The Photoshop Gym is an hour-long workout for your Photoshop muscles offered by The Proud Archivist in Haggerston.
The weekly sessions teach students the fundamentals of Photoshop and how to apply those skills in the workplace. The organisers have identified a market for alternative and cheaper ways to learn Photoshop, as official courses can be prohibitively expensive.
Lead tutor Peter Strauli said: “Online learning is a growth industry but has its limitations. There’s still a need to learn with others, to be inspired by and to inspire, and to be able to ask questions and get answers. And I think physical space comes into it too.”
He believes his method of one-to-one teaching is much more effective and builds a stronger bond between student and teacher.
“In my experience, learning is done best in short bouts and with time to practice and digest the new info in between.”
Strauli also thinks using YouTube videos to self-teach skills is not the best way to gain knowledge of dense subjects.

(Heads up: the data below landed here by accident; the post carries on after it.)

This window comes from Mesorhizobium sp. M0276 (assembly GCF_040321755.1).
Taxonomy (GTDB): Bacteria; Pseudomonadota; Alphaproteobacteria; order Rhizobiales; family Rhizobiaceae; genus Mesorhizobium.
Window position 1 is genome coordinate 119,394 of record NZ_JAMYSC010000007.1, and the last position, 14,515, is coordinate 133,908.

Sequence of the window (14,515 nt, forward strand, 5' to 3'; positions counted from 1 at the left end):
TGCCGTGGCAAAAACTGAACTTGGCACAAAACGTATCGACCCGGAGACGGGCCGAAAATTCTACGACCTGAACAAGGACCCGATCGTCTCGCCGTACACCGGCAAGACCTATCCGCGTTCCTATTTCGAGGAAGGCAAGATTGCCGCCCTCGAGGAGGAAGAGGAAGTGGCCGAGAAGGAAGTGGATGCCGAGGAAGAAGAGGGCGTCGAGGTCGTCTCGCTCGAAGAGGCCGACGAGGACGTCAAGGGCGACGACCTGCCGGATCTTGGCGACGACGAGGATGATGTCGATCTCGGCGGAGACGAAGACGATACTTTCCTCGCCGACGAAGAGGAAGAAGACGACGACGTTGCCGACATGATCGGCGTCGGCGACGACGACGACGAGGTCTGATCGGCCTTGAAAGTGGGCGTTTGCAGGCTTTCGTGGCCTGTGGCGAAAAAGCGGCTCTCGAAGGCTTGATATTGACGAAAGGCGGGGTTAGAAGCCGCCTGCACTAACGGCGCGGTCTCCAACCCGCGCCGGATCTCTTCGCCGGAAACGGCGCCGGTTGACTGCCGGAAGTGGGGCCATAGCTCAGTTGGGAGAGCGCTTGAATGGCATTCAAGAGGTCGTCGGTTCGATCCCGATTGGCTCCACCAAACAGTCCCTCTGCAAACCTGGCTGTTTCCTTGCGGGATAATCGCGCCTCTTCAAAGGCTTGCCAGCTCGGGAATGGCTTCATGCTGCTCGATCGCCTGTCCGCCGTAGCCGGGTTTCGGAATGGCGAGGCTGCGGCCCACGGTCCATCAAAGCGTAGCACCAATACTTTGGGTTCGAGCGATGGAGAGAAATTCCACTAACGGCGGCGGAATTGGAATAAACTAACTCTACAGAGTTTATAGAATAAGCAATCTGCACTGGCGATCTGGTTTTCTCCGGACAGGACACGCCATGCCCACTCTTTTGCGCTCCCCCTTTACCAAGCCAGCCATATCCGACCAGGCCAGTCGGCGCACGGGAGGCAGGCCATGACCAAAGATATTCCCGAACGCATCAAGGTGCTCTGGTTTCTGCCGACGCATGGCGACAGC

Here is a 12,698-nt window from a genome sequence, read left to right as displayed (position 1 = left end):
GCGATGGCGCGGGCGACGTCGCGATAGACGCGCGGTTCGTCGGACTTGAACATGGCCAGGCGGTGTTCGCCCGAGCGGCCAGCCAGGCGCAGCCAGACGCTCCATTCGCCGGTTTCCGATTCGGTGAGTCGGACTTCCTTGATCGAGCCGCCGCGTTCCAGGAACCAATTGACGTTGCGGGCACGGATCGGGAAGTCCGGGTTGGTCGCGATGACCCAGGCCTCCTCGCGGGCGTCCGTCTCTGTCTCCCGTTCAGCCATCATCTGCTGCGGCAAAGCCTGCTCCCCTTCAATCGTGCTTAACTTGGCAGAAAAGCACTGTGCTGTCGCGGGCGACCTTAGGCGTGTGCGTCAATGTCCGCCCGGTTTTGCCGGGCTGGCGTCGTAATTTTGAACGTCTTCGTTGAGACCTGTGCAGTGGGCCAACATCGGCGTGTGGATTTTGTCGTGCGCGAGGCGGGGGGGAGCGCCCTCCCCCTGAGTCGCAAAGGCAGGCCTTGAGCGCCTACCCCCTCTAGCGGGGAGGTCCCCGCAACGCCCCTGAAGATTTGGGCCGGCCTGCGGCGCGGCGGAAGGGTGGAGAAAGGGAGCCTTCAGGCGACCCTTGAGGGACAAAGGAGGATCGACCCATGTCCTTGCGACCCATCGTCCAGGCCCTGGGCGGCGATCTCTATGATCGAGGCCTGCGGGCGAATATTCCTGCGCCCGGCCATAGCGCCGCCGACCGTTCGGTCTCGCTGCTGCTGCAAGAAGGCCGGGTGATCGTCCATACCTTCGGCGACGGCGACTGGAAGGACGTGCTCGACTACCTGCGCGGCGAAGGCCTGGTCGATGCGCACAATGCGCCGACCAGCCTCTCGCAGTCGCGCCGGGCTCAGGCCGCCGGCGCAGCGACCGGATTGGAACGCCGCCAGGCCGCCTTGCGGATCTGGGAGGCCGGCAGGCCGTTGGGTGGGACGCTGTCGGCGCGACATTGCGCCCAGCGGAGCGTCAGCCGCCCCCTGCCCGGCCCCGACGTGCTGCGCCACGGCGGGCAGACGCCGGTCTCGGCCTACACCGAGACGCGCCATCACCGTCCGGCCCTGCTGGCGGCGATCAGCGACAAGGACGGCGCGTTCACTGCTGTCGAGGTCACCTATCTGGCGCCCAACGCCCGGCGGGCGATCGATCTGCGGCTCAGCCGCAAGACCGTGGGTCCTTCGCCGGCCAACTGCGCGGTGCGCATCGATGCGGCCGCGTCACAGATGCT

He said: “If you’re interested in Photoshop, you probably need it for work. You want to spend as much time designing or taking pictures as possible and as little time sitting through YouTube videos waiting to hear a useful titbit of advice.”
Strauli believes online learning at home is too prone to distractions such as social media and household tasks. He said: “You know, if you are learning online at home, where you also need to do your dishes and update your Facebook timeline and watch a movie… it all becomes a little blurry.”
Strauli had been tutoring for several years before he started the Gym. He continues to teach one-to-one sessions and has plans to teach larger workshops in the future.
“If you know you’re going to be in a space once a week where all you need to do is learn, then that can focus the mind like nothing else.”
Morning sessions of the Photoshop Gym take place on Wednesdays from 8:30am to 9:30am and cost £8, which includes a complimentary breakfast. Mid-morning sessions are from 10:00am to 11:00 am and cost £10.
“I wanted the price to be equal to what you might pay for an hour of yoga or a workout at a boxing gym,” Strauli said.